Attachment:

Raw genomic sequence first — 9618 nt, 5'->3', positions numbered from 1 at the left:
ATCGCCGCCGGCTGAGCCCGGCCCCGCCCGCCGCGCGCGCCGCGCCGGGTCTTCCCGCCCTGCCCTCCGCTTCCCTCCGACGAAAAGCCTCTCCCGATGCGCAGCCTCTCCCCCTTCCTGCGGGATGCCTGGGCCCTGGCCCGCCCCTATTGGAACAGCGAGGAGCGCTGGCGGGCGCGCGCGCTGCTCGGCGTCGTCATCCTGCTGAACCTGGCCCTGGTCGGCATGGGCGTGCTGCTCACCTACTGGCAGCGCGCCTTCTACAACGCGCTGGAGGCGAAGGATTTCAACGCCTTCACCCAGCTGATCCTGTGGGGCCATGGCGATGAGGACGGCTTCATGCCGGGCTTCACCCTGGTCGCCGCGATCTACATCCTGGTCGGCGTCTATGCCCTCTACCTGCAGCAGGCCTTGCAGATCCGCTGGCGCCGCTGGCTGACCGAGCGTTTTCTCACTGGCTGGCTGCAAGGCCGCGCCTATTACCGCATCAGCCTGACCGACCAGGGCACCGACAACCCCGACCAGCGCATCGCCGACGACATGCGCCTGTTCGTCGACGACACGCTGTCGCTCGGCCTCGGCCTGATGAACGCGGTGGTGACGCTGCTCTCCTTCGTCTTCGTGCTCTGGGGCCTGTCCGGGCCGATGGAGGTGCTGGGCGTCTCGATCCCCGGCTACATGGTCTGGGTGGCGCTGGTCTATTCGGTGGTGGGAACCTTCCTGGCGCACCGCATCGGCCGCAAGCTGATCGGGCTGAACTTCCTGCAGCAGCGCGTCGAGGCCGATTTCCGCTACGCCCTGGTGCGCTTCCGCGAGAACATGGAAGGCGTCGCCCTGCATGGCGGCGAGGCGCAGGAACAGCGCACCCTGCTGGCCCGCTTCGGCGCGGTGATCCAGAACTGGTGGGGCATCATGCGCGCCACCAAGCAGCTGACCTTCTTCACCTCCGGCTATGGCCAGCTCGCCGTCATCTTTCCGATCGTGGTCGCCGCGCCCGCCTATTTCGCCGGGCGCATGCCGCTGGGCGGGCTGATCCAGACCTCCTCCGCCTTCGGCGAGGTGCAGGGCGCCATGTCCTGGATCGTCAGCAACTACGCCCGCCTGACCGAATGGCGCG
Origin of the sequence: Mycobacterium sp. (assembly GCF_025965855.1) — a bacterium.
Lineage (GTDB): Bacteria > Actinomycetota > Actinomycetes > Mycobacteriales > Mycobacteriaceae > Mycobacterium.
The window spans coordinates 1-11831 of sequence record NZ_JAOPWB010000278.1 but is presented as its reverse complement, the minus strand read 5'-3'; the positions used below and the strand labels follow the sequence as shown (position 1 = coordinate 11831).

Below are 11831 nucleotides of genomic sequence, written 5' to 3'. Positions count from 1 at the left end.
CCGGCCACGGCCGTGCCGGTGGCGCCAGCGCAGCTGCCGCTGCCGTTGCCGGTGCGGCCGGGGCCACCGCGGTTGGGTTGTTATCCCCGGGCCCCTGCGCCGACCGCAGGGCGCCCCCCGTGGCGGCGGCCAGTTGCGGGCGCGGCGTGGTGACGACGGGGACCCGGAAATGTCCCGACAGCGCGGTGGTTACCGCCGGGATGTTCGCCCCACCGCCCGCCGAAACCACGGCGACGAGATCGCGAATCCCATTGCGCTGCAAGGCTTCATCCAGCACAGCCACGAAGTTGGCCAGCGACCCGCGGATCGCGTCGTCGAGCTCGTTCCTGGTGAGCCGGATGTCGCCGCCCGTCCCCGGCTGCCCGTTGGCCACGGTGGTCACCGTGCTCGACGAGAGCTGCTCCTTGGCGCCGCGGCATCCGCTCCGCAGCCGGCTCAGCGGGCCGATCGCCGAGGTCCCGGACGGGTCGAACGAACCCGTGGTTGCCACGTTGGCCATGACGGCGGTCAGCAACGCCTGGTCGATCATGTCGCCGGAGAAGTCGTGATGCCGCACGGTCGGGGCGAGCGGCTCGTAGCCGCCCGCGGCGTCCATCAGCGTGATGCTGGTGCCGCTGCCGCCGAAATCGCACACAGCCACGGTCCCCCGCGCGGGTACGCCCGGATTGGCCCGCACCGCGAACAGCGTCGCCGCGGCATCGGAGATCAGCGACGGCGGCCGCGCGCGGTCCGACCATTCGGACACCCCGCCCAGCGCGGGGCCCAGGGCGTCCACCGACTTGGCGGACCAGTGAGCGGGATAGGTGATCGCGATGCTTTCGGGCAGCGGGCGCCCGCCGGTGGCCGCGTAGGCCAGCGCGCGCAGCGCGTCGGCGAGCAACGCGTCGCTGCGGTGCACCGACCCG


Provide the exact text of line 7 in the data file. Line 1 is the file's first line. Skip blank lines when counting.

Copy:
CCGGCCACGGCCGTGCCGGTGGCGCCAGCGCAGCTGCCGCTGCCGTTGCCGGTGCGGCCGGGGCCACCGCGGTTGGGTTGTTATCCCCGGGCCCCTGCGCCGACCGCAGGGCGCCCCCCGTGGCGGCGGCCAGTTGCGGGCGCGGCGTGGTGACGACGGGGACCCGGAAATGTCCCGACAGCGCGGTGGTTACCGCCGGGATGTTCGCCCCACCGCCCGCCGAAACCACGGCGACGAGATCGCGAATCCCATTGCGCTGCAAGGCTTCATCCAGCACAGCCACGAAGTTGGCCAGCGACCCGCGGATCGCGTCGTCGAGCTCGTTCCTGGTGAGCCGGATGTCGCCGCCCGTCCCCGGCTGCCCGTTGGCCACGGTGGTCACCGTGCTCGACGAGAGCTGCTCCTTGGCGCCGCGGCATCCGCTCCGCAGCCGGCTCAGCGGGCCGATCGCCGAGGTCCCGGACGGGTCGAACGAACCCGTGGTTGCCACGTTGGCCATGACGGCGGTCAGCAACGCCTGGTCGATCATGTCGCCGGAGAAGTCGTGATGCCGCACGGTCGGGGCGAGCGGCTCGTAGCCGCCCGCGGCGTCCATCAGCGTGATGCTGGTGCCGCTGCCGCCGAAATCGCACACAGCCACGGTCCCCCGCGCGGGTACGCCCGGATTGGCCCGCACCGCGAACAGCGTCGCCGCGGCATCGGAGATCAGCGACGGCGGCCGCGCGCGGTCCGACCATTCGGACACCCCGCCCAGCGCGGGGCCCAGGGCGTCCACCGACTTGGCGGACCAGTGAGCGGGATAGGTGATCGCGATGCTTTCGGGCAGCGGGCGCCCGCCGGTGGCCGCGTAGGCCAGCGCGCGCAGCGCGTCGGCGAGCAACGCGTCGCTGCGGTGCACCGACCCG